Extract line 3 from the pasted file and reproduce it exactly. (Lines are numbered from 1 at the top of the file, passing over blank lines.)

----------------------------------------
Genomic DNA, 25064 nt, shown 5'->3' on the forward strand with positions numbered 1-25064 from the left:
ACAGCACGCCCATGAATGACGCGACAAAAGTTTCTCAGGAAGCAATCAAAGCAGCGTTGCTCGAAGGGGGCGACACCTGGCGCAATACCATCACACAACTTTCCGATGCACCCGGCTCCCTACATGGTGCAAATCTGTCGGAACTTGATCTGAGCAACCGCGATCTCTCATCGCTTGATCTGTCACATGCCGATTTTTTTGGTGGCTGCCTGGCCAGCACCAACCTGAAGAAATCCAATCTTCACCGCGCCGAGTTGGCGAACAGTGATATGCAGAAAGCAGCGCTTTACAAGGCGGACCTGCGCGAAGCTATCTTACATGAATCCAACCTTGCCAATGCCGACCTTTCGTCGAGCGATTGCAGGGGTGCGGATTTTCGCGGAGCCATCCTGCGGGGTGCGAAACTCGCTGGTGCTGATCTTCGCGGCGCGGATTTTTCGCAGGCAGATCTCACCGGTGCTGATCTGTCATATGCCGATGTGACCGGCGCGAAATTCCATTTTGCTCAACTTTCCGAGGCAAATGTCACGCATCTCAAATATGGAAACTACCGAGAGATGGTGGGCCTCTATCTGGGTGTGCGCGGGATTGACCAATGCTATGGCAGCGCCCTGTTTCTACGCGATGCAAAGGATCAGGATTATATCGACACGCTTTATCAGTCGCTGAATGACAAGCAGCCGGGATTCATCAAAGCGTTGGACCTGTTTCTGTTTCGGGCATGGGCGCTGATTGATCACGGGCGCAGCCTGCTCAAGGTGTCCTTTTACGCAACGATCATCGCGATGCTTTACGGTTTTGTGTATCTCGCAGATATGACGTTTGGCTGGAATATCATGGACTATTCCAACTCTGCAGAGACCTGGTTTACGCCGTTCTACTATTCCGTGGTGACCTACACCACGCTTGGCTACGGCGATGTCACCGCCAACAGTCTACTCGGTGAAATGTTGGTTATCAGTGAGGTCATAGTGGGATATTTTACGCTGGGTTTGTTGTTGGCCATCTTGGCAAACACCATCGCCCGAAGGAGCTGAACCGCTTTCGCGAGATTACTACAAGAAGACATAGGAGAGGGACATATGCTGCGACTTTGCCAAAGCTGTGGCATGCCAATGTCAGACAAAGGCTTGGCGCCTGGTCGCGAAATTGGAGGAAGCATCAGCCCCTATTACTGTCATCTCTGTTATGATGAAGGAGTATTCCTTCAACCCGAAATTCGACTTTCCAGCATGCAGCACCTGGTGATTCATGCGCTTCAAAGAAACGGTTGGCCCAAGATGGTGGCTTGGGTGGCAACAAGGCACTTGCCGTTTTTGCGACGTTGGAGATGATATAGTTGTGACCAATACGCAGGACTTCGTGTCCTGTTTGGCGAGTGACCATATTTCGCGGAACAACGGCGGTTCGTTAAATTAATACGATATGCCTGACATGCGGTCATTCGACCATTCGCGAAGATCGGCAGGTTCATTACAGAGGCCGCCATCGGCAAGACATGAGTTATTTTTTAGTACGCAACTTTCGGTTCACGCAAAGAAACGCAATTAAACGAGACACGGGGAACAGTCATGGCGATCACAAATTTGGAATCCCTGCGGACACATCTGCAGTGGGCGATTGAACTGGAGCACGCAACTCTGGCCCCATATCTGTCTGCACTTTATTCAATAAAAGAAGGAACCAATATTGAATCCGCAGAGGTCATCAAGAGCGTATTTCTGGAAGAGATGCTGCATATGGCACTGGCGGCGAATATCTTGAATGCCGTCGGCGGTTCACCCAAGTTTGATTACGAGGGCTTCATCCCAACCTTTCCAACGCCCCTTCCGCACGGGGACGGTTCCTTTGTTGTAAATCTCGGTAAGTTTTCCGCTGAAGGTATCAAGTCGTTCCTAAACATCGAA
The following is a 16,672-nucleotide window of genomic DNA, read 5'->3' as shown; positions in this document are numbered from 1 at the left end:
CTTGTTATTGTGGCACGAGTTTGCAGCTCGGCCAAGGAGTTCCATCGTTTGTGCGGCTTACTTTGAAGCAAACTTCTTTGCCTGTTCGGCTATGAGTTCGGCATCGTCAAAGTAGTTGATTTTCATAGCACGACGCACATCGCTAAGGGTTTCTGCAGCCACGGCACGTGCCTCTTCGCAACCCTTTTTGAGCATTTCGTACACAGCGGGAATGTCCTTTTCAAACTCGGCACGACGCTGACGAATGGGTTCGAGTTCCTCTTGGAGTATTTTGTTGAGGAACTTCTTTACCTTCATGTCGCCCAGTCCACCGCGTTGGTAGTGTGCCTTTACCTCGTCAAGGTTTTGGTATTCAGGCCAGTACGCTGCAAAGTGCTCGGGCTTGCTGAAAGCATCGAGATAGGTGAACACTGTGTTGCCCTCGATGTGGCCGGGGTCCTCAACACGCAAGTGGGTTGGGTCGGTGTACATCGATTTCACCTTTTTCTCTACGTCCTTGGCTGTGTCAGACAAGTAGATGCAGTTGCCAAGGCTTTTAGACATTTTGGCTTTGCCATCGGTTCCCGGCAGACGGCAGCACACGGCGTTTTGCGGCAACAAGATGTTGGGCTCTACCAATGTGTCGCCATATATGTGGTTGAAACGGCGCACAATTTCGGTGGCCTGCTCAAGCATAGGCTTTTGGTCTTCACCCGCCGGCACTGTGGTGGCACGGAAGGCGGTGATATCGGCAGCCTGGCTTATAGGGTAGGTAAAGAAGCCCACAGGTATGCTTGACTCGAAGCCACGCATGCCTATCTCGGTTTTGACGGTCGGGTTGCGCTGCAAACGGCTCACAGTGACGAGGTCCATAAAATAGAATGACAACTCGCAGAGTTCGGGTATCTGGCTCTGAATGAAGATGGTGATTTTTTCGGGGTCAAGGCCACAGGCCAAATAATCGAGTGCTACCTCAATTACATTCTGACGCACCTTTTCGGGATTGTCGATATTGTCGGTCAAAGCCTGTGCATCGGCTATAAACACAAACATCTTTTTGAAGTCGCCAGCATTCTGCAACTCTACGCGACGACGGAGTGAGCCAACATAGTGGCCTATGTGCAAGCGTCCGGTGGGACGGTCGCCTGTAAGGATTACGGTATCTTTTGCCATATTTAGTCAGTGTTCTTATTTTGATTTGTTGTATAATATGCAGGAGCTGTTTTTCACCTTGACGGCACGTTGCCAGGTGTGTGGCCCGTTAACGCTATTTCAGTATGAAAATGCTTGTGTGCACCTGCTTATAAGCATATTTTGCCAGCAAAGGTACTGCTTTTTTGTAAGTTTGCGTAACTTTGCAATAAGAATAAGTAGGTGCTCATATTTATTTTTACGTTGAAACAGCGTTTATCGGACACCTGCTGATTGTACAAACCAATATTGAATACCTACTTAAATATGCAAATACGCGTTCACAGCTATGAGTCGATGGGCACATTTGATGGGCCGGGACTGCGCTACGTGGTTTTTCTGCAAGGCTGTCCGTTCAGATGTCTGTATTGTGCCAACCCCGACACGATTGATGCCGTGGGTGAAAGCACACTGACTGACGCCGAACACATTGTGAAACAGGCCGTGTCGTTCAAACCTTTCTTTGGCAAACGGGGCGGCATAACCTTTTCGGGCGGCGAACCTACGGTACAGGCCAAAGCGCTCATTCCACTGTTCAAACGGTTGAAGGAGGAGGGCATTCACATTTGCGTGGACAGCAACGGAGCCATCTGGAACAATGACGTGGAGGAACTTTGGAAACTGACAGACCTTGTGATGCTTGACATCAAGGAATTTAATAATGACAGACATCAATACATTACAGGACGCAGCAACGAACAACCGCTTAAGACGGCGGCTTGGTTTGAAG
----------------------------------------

The following is a 16,672-nucleotide window of genomic DNA, read 5'->3' as shown; positions in this document are numbered from 1 at the left end: